Primary hyperoxaluria type 2




Primary hyeroxaluria type 2 is a rare condition characterized by the overproduction of a substance called oxalate (also called oxalic acid). In the kidneys, the excess oxalate combines with calcium to form calcium oxalate, a hard compound that is the main component of kidney stones. Deposits of calcium oxalate can lead to kidney damage, kidney failure, and injury to other organs.

Primary hyperoxaluria type 2 is caused by the shortage (deficiency) of an enzyme called glyoxylate reductase/hydroxypyruvate reductase (GRHPR) that normally prevents the buildup of oxalate. This enzyme shortage is caused by mutations in the GRHPR gene. Primary hyperoxaluria type 2 is inherited in an autosomal recessive pattern


Primary hyperoxaluria type 2 (PH2)  is characterized by recurrent nephrolithiasis (deposition of calcium oxalate in the renal pelvis/urinary tract), nephrocalcinosis (deposition of calcium oxalate in the renal parenchyma), and end-stage renal disease (ESRD). After ESRD, oxalosis (widespread tissue deposition of calcium oxalate) usually develops. Symptom onset is typically in childhood and leads to:

  • elevated oxalate levels
  • kidney stones
  • frequent urinary tract infections


Primary hyperoxaluria type 2 is inherited in an autosomal recessive pattern, which means both copies of the gene in each cell have mutations. The parents of an individual with an autosomal recessive condition each carry one copy of the mutated gene, but they typically do not show signs and symptoms of the condition.
Research has identified several GRHPR mutations that cause this condition. These mutations either introduce signals that disrupt production of the glyoxylate reductase/hydroxypyruvate reductase enzyme or alter its structure. As a result, enzyme activity is absent or dramatically reduced. Glyoxylate builds up because of the enzyme shortage, and is converted to a compound called oxalate instead of glycolate. Oxalate, in turn, combines with calcium to form calcium oxalate, which the body cannot readily eliminate. 


The main preventative treatment is to maintain adequate hydration of at least 2.5 L of water a day, and to enhance calcium oxalate solubility with exogenous citrate and neutral phosphates.


Diagnosis relies on detection of increased urinary excretion of oxalate and commonly L-glycerate (although cases without L-glyceric aciduria have been reported), and either assay of glyoxylate reductase (GR) enzyme activity from liver biopsy or molecular genetic testing of GRHPR, the only gene associated with PH2.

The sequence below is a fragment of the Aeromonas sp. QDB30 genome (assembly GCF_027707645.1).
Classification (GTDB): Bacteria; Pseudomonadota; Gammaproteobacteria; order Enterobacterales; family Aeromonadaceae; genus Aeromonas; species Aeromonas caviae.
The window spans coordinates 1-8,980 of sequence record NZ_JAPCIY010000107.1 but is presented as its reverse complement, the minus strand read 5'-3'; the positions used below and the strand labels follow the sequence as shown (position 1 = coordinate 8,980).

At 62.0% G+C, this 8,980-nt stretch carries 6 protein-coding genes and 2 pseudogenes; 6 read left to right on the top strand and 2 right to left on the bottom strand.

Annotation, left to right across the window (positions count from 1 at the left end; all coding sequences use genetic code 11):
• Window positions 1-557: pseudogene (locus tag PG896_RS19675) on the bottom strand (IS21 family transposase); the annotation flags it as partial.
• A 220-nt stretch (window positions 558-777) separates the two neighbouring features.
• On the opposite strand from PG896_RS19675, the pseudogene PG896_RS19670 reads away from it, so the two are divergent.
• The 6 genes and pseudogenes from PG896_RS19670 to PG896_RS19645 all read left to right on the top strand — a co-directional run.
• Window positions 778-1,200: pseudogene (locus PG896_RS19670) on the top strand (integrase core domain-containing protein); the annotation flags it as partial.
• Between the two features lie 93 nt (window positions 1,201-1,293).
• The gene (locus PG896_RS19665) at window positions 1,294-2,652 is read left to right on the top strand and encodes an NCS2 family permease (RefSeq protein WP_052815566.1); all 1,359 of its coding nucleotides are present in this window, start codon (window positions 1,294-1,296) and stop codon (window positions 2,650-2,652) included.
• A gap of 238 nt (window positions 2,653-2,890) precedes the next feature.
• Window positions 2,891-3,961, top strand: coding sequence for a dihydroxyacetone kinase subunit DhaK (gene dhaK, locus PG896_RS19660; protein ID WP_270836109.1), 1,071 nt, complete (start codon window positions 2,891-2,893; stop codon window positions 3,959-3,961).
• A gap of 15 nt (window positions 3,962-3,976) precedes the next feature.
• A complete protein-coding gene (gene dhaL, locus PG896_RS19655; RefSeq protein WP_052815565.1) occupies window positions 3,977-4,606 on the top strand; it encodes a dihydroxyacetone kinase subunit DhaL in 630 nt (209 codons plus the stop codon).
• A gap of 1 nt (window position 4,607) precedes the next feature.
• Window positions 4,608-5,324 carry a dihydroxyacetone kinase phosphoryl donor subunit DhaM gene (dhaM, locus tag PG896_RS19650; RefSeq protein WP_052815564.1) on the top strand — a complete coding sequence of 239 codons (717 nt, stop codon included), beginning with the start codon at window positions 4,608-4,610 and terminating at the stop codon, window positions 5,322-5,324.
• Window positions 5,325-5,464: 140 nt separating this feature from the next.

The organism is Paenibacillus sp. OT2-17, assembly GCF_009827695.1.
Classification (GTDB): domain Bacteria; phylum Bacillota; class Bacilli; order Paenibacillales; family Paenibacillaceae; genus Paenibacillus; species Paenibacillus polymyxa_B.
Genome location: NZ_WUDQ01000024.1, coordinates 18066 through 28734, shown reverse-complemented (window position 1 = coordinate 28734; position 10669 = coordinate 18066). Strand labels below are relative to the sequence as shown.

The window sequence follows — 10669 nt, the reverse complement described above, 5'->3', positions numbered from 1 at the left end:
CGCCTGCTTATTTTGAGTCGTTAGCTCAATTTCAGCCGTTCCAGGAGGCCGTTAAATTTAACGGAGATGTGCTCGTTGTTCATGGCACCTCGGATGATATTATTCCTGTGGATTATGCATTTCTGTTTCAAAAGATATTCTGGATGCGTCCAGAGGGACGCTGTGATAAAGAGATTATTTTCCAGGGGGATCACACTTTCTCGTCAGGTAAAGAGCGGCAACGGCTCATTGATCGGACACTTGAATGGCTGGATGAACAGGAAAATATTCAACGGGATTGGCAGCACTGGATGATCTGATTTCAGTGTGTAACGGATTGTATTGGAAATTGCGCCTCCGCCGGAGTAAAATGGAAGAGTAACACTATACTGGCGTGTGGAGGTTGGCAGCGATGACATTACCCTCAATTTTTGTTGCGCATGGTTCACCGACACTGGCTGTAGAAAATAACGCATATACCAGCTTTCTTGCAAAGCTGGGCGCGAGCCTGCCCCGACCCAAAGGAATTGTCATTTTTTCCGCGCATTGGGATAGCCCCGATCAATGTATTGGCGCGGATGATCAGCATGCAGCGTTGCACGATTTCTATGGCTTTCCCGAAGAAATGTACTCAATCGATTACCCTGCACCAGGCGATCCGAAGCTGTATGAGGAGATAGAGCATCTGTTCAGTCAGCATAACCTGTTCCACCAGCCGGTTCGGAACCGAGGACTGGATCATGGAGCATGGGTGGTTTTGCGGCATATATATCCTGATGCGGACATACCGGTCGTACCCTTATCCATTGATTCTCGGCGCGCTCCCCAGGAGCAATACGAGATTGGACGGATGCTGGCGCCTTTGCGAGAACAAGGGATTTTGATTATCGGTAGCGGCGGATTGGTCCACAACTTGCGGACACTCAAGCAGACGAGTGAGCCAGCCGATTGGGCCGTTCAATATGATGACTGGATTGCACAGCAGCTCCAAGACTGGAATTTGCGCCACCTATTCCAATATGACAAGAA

Reduction of calcium oxalate supersaturation. As with PH1, conservative therapy is applied with the aim of minimizing oxalate-related renal injury and preserving renal function. Treatment of persons with preserved renal function, reviewed by Leumann & Hoppe [2001], essentially aims to improve oxalate solubility as follows: * Adequate fluid intake (>2.5L/m2 surface area/day) * Urinary inhibitors of calcium oxalate crystallization: - Orthophosphate treatment (20-60 mg/kg body weight/day) [Leumann & Hoppe 2001] (20-60 mg/kg body weight/day) - Potassium citrate (0.1-0.15 g/kg body weight/day) [Leumann & Hoppe 2001] - Magnesium supplements (200-300 mg/day in divided doses) [Watts 1994] Dialysis. Because the plasma oxalate concentration begins to rise when the renal clearance is less than 40 mL/min/1.73m2, early initiation of dialysis or preemptive kidney-only transplantation is preferred. For patients in ESRD, intensive (daily) dialysis is required to maximize oxalate removal. As in PH1, the longer the individual with PH2 is on dialysis the more likely systemic oxalate deposition will occur. Organ transplantation. Kidney transplantation alone has been used in PH2 with varying success. Careful management in the postoperative period, with attention to brisk urine output and use of calcium oxalate urinary inhibitors, minimizes the risk of allograft loss as a result of oxalate deposition. To date, liver-kidney transplantation has not been used in PH2; however, as there is more enzyme present in the liver than in other tissues [Cregeen et al 2003], this strategy may have some merit. Pharmacologic doses of pyridoxine are used as a treatment in PH1 because of its role as cofactor for the defective enzyme. Its role in PH2 is unproven, but doses in the range of that found in typical multivitamin tablets have been used in an attempt to boost transaminases (including alanine:glyoxylate aminotransferase) with glyoxylate metabolizing activity.